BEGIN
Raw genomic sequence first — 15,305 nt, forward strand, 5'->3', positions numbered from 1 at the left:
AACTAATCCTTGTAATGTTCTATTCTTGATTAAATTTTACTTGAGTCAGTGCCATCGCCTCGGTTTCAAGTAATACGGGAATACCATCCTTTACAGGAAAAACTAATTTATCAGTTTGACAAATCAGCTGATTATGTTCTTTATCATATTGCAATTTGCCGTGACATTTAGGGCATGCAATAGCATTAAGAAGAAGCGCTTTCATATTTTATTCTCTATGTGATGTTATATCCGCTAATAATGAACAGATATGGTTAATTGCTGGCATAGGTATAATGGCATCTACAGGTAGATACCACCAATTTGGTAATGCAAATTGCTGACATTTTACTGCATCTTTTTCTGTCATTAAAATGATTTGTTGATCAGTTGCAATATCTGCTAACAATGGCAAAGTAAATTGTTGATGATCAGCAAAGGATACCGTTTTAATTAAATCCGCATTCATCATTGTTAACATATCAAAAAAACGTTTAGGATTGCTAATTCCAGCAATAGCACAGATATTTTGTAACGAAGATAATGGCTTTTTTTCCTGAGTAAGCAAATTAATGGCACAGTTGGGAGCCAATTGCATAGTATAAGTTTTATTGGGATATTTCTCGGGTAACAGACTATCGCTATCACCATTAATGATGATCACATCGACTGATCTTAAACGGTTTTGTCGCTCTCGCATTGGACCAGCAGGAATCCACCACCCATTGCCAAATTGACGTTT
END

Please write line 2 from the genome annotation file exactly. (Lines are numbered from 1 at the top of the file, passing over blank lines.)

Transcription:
AACTAATCCTTGTAATGTTCTATTCTTGATTAAATTTTACTTGAGTCAGTGCCATCGCCTCGGTTTCAAGTAATACGGGAATACCATCCTTTACAGGAAAAACTAATTTATCAGTTTGACAAATCAGCTGATTATGTTCTTTATCATATTGCAATTTGCCGTGACATTTAGGGCATGCAATAGCATTAAGAAGAAGCGCTTTCATATTTTATTCTCTATGTGATGTTATATCCGCTAATAATGAACAGATATGGTTAATTGCTGGCATAGGTATAATGGCATCTACAGGTAGATACCACCAATTTGGTAATGCAAATTGCTGACATTTTACTGCATCTTTTTCTGTCATTAAAATGATTTGTTGATCAGTTGCAATATCTGCTAACAATGGCAAAGTAAATTGTTGATGATCAGCAAAGGATACCGTTTTAATTAAATCCGCATTCATCATTGTTAACATATCAAAAAAACGTTTAGGATTGCTAATTCCAGCAATAGCACAGATATTTTGTAACGAAGATAATGGCTTTTTTTCCTGAGTAAGCAAATTAATGGCACAGTTGGGAGCCAATTGCATAGTATAAGTTTTATTGGGATATTTCTCGGGTAACAGACTATCGCTATCACCATTAATGATGATCACATCGACTGATCTTAAACGGTTTTGTCGCTCTCGCATTGGACCAGCAGGAATCCACCACCCATTGCCAAATTGACGTTT